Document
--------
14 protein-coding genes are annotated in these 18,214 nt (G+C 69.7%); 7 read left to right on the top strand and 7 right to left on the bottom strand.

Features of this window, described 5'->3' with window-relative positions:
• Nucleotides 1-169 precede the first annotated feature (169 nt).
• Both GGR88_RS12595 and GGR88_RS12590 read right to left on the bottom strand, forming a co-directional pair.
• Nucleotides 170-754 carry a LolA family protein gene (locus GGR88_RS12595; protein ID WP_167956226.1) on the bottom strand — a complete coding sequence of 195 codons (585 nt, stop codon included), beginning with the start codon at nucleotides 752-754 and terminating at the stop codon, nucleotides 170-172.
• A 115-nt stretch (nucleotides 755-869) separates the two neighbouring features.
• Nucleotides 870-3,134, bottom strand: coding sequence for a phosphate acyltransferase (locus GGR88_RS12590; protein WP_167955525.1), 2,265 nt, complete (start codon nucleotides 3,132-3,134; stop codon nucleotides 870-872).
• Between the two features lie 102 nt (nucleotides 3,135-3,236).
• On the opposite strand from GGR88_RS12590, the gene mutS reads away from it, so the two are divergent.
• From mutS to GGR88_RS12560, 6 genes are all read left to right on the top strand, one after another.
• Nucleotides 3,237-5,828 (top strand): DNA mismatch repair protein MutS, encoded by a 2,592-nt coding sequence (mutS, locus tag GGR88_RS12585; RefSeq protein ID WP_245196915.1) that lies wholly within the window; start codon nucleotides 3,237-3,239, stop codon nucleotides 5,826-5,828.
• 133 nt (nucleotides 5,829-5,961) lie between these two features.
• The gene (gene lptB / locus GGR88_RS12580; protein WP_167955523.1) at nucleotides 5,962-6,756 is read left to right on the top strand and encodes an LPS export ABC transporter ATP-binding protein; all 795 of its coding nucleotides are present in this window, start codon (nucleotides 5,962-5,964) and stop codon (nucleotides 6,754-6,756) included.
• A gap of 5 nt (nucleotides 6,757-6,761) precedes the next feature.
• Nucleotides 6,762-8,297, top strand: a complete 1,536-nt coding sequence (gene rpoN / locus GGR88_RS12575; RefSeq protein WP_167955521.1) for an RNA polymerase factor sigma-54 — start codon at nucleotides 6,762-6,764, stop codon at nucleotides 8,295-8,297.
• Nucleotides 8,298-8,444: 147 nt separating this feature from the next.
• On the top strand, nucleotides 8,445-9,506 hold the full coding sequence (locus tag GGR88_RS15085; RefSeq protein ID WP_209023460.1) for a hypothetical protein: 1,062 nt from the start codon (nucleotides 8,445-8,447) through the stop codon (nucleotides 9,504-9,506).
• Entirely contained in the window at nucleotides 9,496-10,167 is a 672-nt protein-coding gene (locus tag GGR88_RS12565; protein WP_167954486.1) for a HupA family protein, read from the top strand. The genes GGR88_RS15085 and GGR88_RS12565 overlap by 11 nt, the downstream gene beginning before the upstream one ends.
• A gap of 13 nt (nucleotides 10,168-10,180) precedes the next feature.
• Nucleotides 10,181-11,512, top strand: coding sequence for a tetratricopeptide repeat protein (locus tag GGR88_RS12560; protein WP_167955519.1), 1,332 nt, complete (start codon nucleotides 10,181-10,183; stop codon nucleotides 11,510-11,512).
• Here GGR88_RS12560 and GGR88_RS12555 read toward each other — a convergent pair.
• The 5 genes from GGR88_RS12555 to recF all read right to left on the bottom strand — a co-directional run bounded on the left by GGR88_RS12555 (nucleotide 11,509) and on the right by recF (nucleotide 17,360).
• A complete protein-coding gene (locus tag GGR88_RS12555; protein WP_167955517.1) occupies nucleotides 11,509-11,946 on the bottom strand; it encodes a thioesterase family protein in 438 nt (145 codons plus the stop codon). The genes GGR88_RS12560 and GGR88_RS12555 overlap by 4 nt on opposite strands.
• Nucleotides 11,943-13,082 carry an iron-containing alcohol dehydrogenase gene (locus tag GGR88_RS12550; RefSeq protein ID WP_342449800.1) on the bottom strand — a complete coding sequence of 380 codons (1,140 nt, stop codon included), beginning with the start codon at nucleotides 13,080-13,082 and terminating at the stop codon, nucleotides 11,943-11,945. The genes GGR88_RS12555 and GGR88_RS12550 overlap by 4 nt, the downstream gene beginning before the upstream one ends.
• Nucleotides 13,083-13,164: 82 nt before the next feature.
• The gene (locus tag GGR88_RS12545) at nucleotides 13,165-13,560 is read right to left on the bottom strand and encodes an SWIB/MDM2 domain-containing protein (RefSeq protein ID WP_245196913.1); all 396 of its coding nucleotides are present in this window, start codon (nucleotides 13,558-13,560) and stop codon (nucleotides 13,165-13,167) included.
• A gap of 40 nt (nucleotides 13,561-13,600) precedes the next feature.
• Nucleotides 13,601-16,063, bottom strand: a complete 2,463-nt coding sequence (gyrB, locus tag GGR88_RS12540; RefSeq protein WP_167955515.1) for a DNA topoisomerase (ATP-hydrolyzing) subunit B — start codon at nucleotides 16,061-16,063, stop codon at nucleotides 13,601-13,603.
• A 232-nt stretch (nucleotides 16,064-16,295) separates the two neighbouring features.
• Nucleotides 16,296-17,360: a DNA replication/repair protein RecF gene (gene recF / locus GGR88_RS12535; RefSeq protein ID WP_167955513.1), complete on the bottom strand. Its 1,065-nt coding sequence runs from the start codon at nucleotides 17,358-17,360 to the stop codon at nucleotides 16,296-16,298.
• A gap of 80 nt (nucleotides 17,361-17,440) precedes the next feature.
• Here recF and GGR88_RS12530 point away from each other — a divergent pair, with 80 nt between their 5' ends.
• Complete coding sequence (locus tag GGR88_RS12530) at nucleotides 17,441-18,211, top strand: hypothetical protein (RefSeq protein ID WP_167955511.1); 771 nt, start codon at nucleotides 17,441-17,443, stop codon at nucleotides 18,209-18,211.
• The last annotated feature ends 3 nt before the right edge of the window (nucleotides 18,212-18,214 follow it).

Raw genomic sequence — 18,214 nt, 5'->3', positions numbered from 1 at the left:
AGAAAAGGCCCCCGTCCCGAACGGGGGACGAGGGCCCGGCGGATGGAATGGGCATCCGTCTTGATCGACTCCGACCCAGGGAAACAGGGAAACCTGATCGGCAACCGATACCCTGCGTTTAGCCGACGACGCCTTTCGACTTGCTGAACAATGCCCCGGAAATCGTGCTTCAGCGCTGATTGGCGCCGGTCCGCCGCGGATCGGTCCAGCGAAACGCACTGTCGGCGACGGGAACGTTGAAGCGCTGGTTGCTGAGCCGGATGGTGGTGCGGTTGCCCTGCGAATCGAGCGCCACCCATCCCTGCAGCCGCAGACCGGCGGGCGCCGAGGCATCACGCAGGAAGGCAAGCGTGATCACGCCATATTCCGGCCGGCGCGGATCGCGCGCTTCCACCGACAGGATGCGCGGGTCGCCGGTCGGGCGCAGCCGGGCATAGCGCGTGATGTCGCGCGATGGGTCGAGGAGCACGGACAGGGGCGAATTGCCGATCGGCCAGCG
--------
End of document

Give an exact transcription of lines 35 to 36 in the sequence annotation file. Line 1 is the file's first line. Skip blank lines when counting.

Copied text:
Raw genomic sequence — 18,214 nt, 5'->3', positions numbered from 1 at the left:
AGAAAAGGCCCCCGTCCCGAACGGGGGACGAGGGCCCGGCGGATGGAATGGGCATCCGTCTTGATCGACTCCGACCCAGGGAAACAGGGAAACCTGATCGGCAACCGATACCCTGCGTTTAGCCGACGACGCCTTTCGACTTGCTGAACAATGCCCCGGAAATCGTGCTTCAGCGCTGATTGGCGCCGGTCCGCCGCGGATCGGTCCAGCGAAACGCACTGTCGGCGACGGGAACGTTGAAGCGCTGGTTGCTGAGCCGGATGGTGGTGCGGTTGCCCTGCGAATCGAGCGCCACCCATCCCTGCAGCCGCAGACCGGCGGGCGCCGAGGCATCACGCAGGAAGGCAAGCGTGATCACGCCATATTCCGGCCGGCGCGGATCGCGCGCTTCCACCGACAGGATGCGCGGGTCGCCGGTCGGGCGCAGCCGGGCATAGCGCGTGATGTCGCGCGATGGGTCGAGGAGCACGGACAGGGGCGAATTGCCGATCGGCCAGCG